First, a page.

The Mancunion

Britain's biggest student newspaper

Could you be an au pair this summer?

Get paid to travel, build relationships, and develop your skills by working as an au pair — a definite option for your summer plans

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By the time you reach university, the novelty of the lengthy summer holidays begins to wear off. You get a little tired of spending days in your pyjamas, and of nobody ever finding true love on Dinner Date. You dream of travelling, but haven’t come up with a way to make your student loan cover your adventure. The solution? Become an au pair. I spent an amazing month last summer as an au pair for a Spanish family, but not before months of scouring the internet for advice and experiences. Here are some key questions and answers to aid (and hopefully persuade) your decision.

What does it take to be an au pair?

To be an au pair, you’ll need to be flexible and open-minded in order to adapt to the new routine, expectations, and culture. There is no essential experience required, though it is useful to have some previous contact with young children. There is also no set time period, as all families have different requirements.

How do I find a family?

This can be done efficiently through the internet, and there is no need to pay for agencies. Personally, I used NewAuPair and AuPairWorld, and spoke to quite a few families. There are more, but do check reviews and be precautious when using new sites.

Will it make me more employable?

Yes. Being an au pair will improve your adaptability, develop your cultural awareness, make you more understanding of others, and perhaps allow you to learn or improve your language skills.

Is it expensive?

Not at all. Au pairs are often expected to pay for flights, but generally accommodation and food is all provided at no cost. You should be paid in return for your work with the children, and for me this meant that I came back in profit (even after buying endless fridge magnets at the airport…).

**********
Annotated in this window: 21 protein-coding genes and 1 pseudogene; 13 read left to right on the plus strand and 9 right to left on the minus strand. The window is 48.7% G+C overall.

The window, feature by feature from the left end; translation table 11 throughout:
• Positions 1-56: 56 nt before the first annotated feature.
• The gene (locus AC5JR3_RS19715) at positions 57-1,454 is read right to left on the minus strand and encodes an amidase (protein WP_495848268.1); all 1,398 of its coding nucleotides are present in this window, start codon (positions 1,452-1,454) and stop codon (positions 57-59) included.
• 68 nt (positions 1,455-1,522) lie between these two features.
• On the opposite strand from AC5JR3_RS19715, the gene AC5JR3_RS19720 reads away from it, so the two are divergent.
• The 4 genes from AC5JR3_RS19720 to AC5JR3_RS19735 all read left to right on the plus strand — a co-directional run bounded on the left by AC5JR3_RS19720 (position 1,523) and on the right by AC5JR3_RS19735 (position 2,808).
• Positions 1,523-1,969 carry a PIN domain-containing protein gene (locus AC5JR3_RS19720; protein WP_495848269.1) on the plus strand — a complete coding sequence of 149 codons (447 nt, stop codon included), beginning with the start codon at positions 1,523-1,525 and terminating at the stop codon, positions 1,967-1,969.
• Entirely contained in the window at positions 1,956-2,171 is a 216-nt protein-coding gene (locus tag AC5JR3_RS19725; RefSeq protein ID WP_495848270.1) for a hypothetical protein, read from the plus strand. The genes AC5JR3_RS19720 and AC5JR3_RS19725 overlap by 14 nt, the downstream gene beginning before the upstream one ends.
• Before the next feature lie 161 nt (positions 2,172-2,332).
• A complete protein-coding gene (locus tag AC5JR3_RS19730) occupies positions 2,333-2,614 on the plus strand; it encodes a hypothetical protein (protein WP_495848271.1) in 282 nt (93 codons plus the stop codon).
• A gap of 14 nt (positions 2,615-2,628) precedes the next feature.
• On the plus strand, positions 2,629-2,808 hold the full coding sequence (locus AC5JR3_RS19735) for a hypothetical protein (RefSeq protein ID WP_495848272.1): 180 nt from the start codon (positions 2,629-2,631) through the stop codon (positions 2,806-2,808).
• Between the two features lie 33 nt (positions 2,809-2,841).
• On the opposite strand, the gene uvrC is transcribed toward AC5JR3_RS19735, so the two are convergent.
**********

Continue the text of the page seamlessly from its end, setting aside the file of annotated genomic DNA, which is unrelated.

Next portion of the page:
Do I need to speak another language?

If your host family speak English, then speaking their language is not essential as they often want you to interact with the children in English to help them to learn. However, it is useful to have a grasp of the local language to be able to socialise and have a greater sense of freedom.

How many hours will I be expected to work? / How much free time will I have?

Questions like these are ones that must be arranged beforehand with the family. I hadn’t been made aware that I was actually expected to give daily classes to the children, which led to me hastily preparing PowerPoints in the early hours of the morning!

What will I gain from the experience?

It’s difficult to summarise the benefits of being an au pair, so a list will have to suffice: greater cultural awareness, lifelong friendships, language skills, new recipes or music, different perspectives, and most likely some adorable drawings from the children.

Overall, if you’re looking for a productive way to spend your summer that will allow you to see more of the world and meet some great people, I would definitely recommend trying out au pairing. If you’re still unsure after reading the advantages, consider it from the opposite perspective: there are no disadvantages. Provided that everything is organised and discussed in advance, you will feel completely comfortable and come back with plenty of stories to tell!